IRISH passport applications could take up to seven weeks to process following a surge in the number of British people applying for the document.
On March 30 Ireland’s Department of Foreign Affairs (DFA) updated their website, stating that the average turnaround time for a first time application in Dublin is 20 days or four weeks.
The Irish Embassy in London has said that applicants should now allow seven weeks rather than six for their papers to be processed via its Cromwell Road office.
The Irish Post reported last month that figures released by the DFA for passport applications showed that 4,243 people received the Irish travel and identification document in 2015 – 488 more than the previous year.
Last year 507 British citizens, entitled to apply for an Irish passport through the granny rule, applied to the Irish Government for a passport.
This is up from 379 in 2014 – an increase of 33 per cent or 128 applications.
The figures also show an increase in the number of second generation British citizens applying for passports – up from 3,376 in 2014 to last year’s 3,736.
Irish Post readers shared their mixed experiences via Facebook of applying through the Irish Passport Office in London.
Ronán O hEochaigh said: “Six weeks and dire service. They don’t know how to answer phones. Atrocious service for the Irish. Australians’ is within six days in London.”
In contrast, Sue McCabe said: “It was very easy for my husband, we had a passport delivered to him in Exeter, Devon within two weeks of applying.”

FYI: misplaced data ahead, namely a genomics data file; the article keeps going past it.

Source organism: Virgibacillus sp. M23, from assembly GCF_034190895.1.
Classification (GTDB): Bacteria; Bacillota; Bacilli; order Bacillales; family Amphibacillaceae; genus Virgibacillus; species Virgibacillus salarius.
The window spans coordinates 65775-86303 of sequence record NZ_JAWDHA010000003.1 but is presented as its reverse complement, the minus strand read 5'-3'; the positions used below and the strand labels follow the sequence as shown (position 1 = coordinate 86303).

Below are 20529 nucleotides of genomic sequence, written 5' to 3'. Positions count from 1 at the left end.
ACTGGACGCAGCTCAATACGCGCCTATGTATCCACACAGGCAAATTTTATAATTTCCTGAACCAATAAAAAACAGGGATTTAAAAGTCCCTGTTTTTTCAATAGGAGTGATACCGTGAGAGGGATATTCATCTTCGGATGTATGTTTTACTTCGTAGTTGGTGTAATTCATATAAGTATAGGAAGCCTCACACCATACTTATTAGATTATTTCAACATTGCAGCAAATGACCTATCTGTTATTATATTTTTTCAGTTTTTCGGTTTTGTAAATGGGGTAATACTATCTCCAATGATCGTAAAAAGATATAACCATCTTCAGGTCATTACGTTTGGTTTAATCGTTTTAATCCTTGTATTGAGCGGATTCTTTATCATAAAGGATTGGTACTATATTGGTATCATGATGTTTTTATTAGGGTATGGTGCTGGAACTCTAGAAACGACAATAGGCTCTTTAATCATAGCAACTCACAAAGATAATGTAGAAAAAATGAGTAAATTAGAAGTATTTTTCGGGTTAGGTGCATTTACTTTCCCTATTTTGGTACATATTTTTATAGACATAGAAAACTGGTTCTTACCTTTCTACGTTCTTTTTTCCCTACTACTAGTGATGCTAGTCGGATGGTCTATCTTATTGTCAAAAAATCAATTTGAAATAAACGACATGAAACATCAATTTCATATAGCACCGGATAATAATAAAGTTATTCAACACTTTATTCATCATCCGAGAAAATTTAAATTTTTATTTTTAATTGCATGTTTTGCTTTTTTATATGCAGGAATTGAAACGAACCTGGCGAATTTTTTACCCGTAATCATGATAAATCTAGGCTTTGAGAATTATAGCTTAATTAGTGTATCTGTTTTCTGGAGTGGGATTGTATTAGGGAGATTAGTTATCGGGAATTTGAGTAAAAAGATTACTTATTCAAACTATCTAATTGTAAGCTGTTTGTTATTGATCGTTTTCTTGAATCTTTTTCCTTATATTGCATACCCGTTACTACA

Britain’s referendum on its EU membership, set for June 23, may be a reason for the surge of interest, with eligible Britons wanting to retain an EU passport in the event of Brexit.
But the DFA has said that they cannot attribute changes in the volume of passport applications to any particular issue.
Applications from the North of Ireland using the Passport Express service – which is offered across 70 post offices – can take up to 15 working days.
A similar Passport Express service is only offered at two British post offices – Liverpool (1-3 south John Street) and Glasgow (140 West Nile Street).
Automatic Irish citizenship is offered to anyone whose mother or father is an Irish citizen, regardless of where they were born.
People whose grandparents were born in Ireland can gain Irish citizenship by descent – provided their births have been recorded in Ireland’s Foreign Births Register.
It has been estimated that as many as six million Britons can claim Irish citizenship through their grandparents, according to The Irish Times.
In the North of Ireland people have the same rights as those in the Republic to claiming Irish citizenship.